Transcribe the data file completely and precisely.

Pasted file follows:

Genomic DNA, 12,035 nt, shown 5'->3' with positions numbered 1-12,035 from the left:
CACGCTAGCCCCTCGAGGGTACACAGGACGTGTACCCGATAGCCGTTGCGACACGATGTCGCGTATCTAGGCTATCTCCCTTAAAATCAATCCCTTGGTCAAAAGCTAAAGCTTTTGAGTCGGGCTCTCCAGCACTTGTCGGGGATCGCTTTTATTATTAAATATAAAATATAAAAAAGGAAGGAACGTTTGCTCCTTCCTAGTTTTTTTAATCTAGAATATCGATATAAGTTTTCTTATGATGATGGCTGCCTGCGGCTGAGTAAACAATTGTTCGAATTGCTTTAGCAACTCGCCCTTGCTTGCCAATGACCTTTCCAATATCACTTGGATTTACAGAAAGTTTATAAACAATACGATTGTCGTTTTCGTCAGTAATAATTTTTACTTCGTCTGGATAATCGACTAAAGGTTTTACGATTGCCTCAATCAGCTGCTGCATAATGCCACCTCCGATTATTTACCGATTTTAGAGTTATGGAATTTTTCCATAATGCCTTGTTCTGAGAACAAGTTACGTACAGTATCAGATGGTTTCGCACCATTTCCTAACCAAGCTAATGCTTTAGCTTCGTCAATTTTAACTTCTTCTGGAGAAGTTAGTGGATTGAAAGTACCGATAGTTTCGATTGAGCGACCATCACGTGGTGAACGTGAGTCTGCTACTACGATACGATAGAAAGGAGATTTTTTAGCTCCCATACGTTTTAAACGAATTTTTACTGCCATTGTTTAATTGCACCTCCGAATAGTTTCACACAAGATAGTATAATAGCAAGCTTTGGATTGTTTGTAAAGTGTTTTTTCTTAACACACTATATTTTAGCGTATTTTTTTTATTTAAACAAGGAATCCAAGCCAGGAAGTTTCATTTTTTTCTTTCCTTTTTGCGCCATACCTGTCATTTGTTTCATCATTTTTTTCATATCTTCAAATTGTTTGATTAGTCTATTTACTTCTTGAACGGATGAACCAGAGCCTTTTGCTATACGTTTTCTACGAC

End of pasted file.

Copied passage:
Genomic DNA, 12,035 nt, shown 5'->3' with positions numbered 1-12,035 from the left:
CACGCTAGCCCCTCGAGGGTACACAGGACGTGTACCCGATAGCCGTTGCGACACGATGTCGCGTATCTAGGCTATCTCCCTTAAAATCAATCCCTTGGTCAAAAGCTAAAGCTTTTGAGTCGGGCTCTCCAGCACTTGTCGGGGATCGCTTTTATTATTAAATATAAAATATAAAAAAGGAAGGAACGTTTGCTCCTTCCTAGTTTTTTTAATCTAGAATATCGATATAAGTTTTCTTATGATGATGGCTGCCTGCGGCTGAGTAAACAATTGTTCGAATTGCTTTAGCAACTCGCCCTTGCTTGCCAATGACCTTTCCAATATCACTTGGATTTACAGAAAGTTTATAAACAATACGATTGTCGTTTTCGTCAGTAATAATTTTTACTTCGTCTGGATAATCGACTAAAGGTTTTACGATTGCCTCAATCAGCTGCTGCATAATGCCACCTCCGATTATTTACCGATTTTAGAGTTATGGAATTTTTCCATAATGCCTTGTTCTGAGAACAAGTTACGTACAGTATCAGATGGTTTCGCACCATTTCCTAACCAAGCTAATGCTTTAGCTTCGTCAATTTTAACTTCTTCTGGAGAAGTTAGTGGATTGAAAGTACCGATAGTTTCGATTGAGCGACCATCACGTGGTGAACGTGAGTCTGCTACTACGATACGATAGAAAGGAGATTTTTTAGCTCCCATACGTTTTAAACGAATTTTTACTGCCATTGTTTAATTGCACCTCCGAATAGTTTCACACAAGATAGTATAATAGCAAGCTTTGGATTGTTTGTAAAGTGTTTTTTCTTAACACACTATATTTTAGCGTATTTTTTTTATTTAAACAAGGAATCCAAGCCAGGAAGTTTCATTTTTTTCTTTCCTTTTTGCGCCATACCTGTCATTTGTTTCATCATTTTTTTCATATCTTCAAATTGTTTGATTAGTCTATTTACTTCTTGAACGGATGAACCAGAGCCTTTTGCTATACGTTTTCTACGAC